A funny thing happened recently in the presidential campaign in Iowa: the last Republican US president’s name actually surfaced.
“We’ve had, in the past, a couple of presidents from Texas that said they weren’t interested in wars ... like [former US president] George W. Bush,” a voter said to Representative Ron Paul, the US lawmaker from Texas who has been sharply critical of US military entanglements overseas. “My question is: How can we trust another Texan?”
It was an odd, almost discordant moment in a Republican contest where Bush, a two-term president who left office just three years ago, has gone all but unmentioned. While the candidates routinely lionize former US president Ronald Reagan and blame US President Barack Obama for the nation’s economic woes, none has been eager to embrace the Bush legacy of gaping budget deficits, two wars and record-low approval ratings — or blame him for the country’s troubles either.
“Republicans talk a lot about losing their way during the last decade and when they do they’re talking about the Bush years,” said Jack Pitney, a political science professor at Claremont-McKenna College.
The eight-year Bush presidency has merited no more than a fleeting reference in televised debates and interviews. When it does surface it’s often a point of criticism, as when former US senator Rick Santorum told CNN on Sunday that he regretted voting for the No Child Left Behind education reform law Bush championed.
The former president himself has been all but invisible since leaving office in 2009 with a Gallup approval rating of just 34 percent. His predecessor, former US president Bill Clinton, had a 66 percent approval rating in early 2001 when he stepped down after two terms marred by a sex scandal and impeachment.
In a presidential contest dominated by concerns over the weak economy, government spending and the US$15 trillion federal debt, the Republican candidates have been loath to acknowledge the extent to which Bush administration policies contributed to those problems. Republicans also controlled the US Congress for six of the eight years Bush was in the White House, clearing the way for many of his policies to be enacted.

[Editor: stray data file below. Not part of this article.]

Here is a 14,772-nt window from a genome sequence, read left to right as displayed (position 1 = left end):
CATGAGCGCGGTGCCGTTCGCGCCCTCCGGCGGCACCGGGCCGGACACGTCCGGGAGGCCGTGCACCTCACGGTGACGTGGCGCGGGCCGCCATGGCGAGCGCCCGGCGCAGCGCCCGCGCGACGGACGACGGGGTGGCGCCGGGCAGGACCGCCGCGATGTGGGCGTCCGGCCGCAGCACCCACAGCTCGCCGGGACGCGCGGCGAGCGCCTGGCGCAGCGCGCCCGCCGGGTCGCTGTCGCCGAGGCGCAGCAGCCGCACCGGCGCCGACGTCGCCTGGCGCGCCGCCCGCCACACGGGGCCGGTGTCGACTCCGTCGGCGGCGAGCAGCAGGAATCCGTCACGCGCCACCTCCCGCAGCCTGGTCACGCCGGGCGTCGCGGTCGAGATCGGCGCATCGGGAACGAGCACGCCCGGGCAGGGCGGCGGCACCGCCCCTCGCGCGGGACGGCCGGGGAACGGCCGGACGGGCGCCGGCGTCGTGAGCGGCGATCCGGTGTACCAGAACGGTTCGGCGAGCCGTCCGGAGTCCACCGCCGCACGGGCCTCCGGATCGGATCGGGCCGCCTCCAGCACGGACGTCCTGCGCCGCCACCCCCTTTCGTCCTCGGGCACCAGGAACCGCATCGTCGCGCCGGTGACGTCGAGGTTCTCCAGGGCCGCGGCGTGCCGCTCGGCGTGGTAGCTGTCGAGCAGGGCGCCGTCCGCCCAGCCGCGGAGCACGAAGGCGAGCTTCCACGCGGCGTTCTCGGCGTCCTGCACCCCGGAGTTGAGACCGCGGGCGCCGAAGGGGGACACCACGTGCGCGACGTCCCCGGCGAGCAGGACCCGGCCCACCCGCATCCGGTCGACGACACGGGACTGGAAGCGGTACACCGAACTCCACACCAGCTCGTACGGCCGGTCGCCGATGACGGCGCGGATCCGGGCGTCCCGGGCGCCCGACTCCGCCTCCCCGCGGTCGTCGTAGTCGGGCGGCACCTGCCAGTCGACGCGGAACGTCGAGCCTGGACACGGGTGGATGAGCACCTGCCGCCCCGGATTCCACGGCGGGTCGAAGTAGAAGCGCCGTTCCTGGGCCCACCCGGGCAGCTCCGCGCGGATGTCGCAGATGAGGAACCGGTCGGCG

There is no question that Obama’s policies, including the federal stimulus program and the auto industry bailout, have swollen the deficit and deepened the debt. And three years into his presidency, Obama often falls back on complaints about the bad situation he inherited when seeking to defend his own economic performance.
However, while Obama may be overly eager to blame the Bush years for the nation’s problems, Republican presidential contenders seem just as eager to pretend those years never happened.
Taking office in 2001 with a balanced federal budget and a surplus, Bush quickly pushed through sweeping tax cuts that were not offset by spending cuts. The tax cuts have cost about US$1.8 trillion, according to estimates by the Congressional Budget Office and the Center on Budget and Policy Priorities.
The wars in Iraq and Afghanistan launched after the Sept. 11, 2001, attacks never were budgeted and have cost taxpayers about US$1.4 trillion so far. Obama ordered the last troops out of Iraq last month, but the Afghanistan conflict will extend into 2014.
The Troubled Asset Relief Program, the bank bailout program widely loathed by many conservatives, was another Bush-era program. Congress authorized nearly US$700 billion for the program at the recommendation of Bush’s Treasury secretary, former Goldman Sachs executive Henry Paulson, in response to the collapse of Lehman Brothers and the subsequent financial crisis in the fall of 2008. As a presidential candidate, Obama supported the bailout, as did his Republican rival, US Senator John McCain.